The boss of Deutsche Telekom AG says his biggest mistake was a 2015 deal to take a stake in BT Group Plc. Many fund managers with shares in the UK telecoms firm probably feel the same way. But Tim Hoettges, in his 10th year running the German company, wasn’t just giving the Financial Times a confession. His stated ambition to recoup losses on the holding looks like a strategic shift.
Rewind to the original deal. BT was looking to get back into mobile telephony, regretting the 2001 spinoff of its mmO2 network. It bought EE from joint owners Deutsche Telekom and France’s Orange SA at a valuation of £12.5 billion ($14.9 billion).
Orange received mainly cash, plus a 4 percent stake in BT. By contrast, Deutsche Telekom took mostly BT shares, representing a 12 percent stake. BT has since lost roughly two-thirds of its value. Chief among the raft of reasons are doubts over whether the heavy cost of upgrading its broadband network will ever deliver returns.
It’s a worse look for Hoettges. Sterling weakness exacerbates Deutsche Telekom’s hit in euro terms. There’s also the unflattering comparison with Orange’s decision to grab the cash and then sell all its BT holding.
For Deutsche Telekom, taking a stake was a strategic and financial decision. It was a believer in BT’s convergence strategy combining fixed-line telephony, mobile, internet and pay television. The holding could make any future takeover of BT easier, or at least obstruct another bidder getting its hands on the company. Hoettges was also acting like a fund manager in betting the shares would rise. That’s not his job.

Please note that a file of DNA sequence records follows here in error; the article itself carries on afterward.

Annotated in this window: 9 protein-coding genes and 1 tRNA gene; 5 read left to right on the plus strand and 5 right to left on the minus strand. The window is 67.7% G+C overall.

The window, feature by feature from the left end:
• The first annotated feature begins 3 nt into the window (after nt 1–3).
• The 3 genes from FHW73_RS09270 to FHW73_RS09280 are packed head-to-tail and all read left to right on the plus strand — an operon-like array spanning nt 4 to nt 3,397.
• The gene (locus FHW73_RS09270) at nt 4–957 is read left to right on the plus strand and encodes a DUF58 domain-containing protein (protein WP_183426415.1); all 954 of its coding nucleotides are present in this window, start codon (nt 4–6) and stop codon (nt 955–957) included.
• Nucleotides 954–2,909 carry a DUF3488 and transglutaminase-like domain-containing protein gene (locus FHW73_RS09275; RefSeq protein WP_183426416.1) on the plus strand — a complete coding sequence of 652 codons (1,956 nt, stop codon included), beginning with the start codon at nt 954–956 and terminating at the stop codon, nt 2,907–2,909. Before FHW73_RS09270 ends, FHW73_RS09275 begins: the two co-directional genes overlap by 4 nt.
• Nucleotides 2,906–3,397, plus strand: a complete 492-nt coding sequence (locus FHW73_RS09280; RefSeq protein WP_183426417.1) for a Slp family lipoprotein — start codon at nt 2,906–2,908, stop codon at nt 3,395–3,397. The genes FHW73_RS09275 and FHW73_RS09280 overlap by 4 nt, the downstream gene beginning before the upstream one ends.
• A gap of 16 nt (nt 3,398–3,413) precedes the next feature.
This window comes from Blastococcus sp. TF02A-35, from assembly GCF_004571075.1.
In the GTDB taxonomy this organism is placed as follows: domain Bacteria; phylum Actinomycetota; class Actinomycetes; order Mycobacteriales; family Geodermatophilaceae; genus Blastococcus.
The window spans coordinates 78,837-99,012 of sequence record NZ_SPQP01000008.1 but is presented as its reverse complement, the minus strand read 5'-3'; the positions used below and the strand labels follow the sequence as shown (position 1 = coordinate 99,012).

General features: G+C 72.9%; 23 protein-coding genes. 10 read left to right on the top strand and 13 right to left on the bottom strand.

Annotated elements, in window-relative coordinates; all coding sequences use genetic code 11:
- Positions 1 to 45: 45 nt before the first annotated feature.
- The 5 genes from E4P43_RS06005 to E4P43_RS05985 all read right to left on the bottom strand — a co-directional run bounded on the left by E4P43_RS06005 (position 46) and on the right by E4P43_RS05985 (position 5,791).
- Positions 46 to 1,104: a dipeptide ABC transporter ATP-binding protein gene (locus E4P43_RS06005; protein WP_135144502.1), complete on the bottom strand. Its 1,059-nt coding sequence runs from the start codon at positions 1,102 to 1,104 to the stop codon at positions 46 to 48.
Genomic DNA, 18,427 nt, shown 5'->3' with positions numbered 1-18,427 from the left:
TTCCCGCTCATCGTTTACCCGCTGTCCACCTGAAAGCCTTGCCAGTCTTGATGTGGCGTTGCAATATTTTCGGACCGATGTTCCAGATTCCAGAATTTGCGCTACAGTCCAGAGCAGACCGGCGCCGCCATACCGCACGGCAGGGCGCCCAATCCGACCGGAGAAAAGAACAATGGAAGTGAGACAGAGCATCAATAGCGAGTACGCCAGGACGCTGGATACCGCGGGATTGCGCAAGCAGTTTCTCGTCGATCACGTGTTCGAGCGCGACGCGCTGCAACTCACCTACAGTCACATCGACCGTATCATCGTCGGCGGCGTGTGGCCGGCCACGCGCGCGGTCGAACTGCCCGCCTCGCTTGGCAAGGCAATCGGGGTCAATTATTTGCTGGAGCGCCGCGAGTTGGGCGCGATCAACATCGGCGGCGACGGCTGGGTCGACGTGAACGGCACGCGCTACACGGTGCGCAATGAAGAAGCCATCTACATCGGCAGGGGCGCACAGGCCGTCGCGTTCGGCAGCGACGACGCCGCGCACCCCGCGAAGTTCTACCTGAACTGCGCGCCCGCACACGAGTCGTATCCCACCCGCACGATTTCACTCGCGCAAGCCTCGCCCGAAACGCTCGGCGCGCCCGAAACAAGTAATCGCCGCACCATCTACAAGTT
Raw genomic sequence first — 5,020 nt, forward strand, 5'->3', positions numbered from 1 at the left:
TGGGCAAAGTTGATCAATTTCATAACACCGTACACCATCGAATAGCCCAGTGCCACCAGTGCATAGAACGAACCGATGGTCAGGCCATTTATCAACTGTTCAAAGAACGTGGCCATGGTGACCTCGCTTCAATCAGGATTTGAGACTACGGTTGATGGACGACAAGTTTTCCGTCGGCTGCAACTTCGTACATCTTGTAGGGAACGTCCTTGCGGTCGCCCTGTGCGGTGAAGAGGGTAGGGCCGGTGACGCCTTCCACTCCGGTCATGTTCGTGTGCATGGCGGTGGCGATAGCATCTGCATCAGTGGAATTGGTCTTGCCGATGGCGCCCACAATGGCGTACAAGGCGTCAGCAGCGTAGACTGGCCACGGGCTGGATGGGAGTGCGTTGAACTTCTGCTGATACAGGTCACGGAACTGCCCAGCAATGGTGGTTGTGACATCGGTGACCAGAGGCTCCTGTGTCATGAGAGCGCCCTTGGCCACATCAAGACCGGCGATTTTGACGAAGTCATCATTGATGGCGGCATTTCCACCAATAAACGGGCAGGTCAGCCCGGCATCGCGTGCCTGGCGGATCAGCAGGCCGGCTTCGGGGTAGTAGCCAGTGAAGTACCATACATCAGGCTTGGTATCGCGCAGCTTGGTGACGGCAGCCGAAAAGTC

Deutsche Telekom later transferred the BT holding to its pension fund, as if it had become a non-core holding. But Hoettges’ preoccupation with it suggests it’s more than a passive financial investment. Referring to the losses, he told the FT he “will get that money back” (an apparent allusion to comments once made by former UK premier Margaret Thatcher to the European Council).
BT’s share price was 423 pence just before the EE deal was inked. The stock ended Thursday at 141.50 pence. The average analyst target is 188 pence. For Deutsche Telekom to get close to being made whole, the shares would have to surpass that level and a bidder would have to pay a premium on top. This looks far-fetched. Billionaire entrepreneur Patrick Drahi has an 18 percent stake and is seen as a possible buyer. But it would be brave to bet on him assembling a consortium to make a generous offer, and the UK would be wary of letting the asset fall to a foreign private equity bid.
The alternative for Hoettges is to double down and buy more shares, or even make a full takeover offer, potentially with Drahi as a junior partner. BT’s cash burn on its fiber network will end in a few years. If the UK firm’s expanded broadband customer base then started throwing off cash, that could support a strong dividend stream and rapid returns. Small wonder that Hoettges told the FT his options include increasing the BT holding or partnering with another big shareholder.
Of course, a full-blown Deutsche Telekom-BT tie-up would also face a UK national security review. Any deal would effectively be a political partnership, given the German state is Deutsche Telekom’s lead shareholder. As a cross-border transaction, it’s far from clear what the synergies would be.
Even if taking BT shares remains a regret, Hoettges can afford to be frank about it. The pain of calling the UK wrong is outweighed by the gain of getting the US right. T-Mobile US Inc, of which the German company owns almost half, has been a stellar performer. Deutsche Telekom is one of the world’s top telecom investments during Hoettges’s tenure — especially impressive given it was a big company to start with.
But if Hoettges wants to do a full combination with BT, it will have to be predicated on more than his hunch that it’s cheap. He’ll need to articulate some clear industrial logic. Otherwise he’ll be acting like a fund manager all over again. Bloomberg